Fraudulent Non-Disclosure in Matrimonial Proceedings – The Case of BMI v BMJ
The decisions of the High Court and the Court of Appeal in BMI v BMJ  3 SLR 177;  SGHC 112, affirmed on appeal in BMI v BMJ and another matter  1 SLR 43;  SGCA 63 provides clarity on the consequences of fraudulent non-disclosure in relation to setting aside a consent order. It sends a stern reminder to spouses in matrimonial proceedings of the importance of their duty in providing full and frank disclosure to the court.
BMI v BMJ (the High Court and Court of Appeal) established the principle that an ex-spouse who has been the victim of fraudulent non-disclosure during divorce proceedings would be entitled to set aside any existing divorce settlement any time after it was made and that a delay (of 16 years in BMI v BMJ) would not disentitle an application to set aside a consent order.
The Wife’s Application
BMI v BMJ was an application commenced by the wife in 2016 to set aside a consent order that recorded a settlement deed between the husband and wife for ancillary matters during the divorce proceedings, which concluded in 1990. The marriage between the husband and the wife lasted for a brief period of about 5 years which bore 2 children to the marriage. Throughout the divorce proceedings, the wife alleged that the husband did not make full and frank disclosure of his assets by hiding his assets or holding them through nominees. Orders were made for the issues relating to the children and the issues relating to maintenance and the division of matrimonial assets were resolved after parties entered into settlement negotiations facilitated by the trial judge. The agreed terms were recorded in a settlement deed dated 30th June 2000 and were then recorded into a consent order. Under the consent order, as full and final settlement of the wife’s claim to the division of matrimonial assets, the husband would pay the wife over a period of about 4 years approximately $13 million in 10 instalments. The consent order had been fully implemented.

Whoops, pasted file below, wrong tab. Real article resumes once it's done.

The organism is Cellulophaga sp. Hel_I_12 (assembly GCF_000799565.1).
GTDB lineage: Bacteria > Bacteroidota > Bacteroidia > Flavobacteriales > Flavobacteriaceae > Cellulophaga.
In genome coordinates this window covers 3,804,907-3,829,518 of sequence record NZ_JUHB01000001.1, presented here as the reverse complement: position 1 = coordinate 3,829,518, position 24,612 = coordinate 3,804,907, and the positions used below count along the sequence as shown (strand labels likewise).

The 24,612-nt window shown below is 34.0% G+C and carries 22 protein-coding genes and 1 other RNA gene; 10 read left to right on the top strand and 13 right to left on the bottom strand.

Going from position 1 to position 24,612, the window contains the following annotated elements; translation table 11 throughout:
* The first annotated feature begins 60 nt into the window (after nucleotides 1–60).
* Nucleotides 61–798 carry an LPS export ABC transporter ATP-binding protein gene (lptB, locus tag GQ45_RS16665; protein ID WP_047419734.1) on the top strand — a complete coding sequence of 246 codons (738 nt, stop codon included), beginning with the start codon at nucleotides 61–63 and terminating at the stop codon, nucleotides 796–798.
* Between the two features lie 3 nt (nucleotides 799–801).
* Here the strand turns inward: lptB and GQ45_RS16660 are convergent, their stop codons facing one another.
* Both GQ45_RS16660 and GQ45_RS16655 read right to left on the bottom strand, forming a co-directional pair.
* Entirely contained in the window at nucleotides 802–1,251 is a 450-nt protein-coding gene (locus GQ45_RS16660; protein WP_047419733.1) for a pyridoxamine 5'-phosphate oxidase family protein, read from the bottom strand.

In support of the wife’s application to set aside the consent order, the wife relied on section 112(4) of the Women’s Charter and contended that the Court has the power to set aside a consent order at any time regardless of the amount of time that has come to pass. The wife contended that in the 16 years that had passed since the date of the consent order, she discovered and obtained evidence, based on tangential observations made in previous court judgments, admissions by third parties in those previous proceedings, newspaper reports and magazine interviews and inferences drawn from these sources, that the husband’s assets were substantially wider than what was disclosed during the divorce proceedings. The husband’s arguments in disputing the wife’s application were, inter alia, that the wife’s claim of the husband’s non-disclosure was insufficient of any finding of fraudulent non-disclosure and that the settlement deed in the consent order was a final settlement of any outstanding and future claims between parties. The husband also contended that the delay of 16 years would prejudice the husband especially since the consent order has been fully implemented.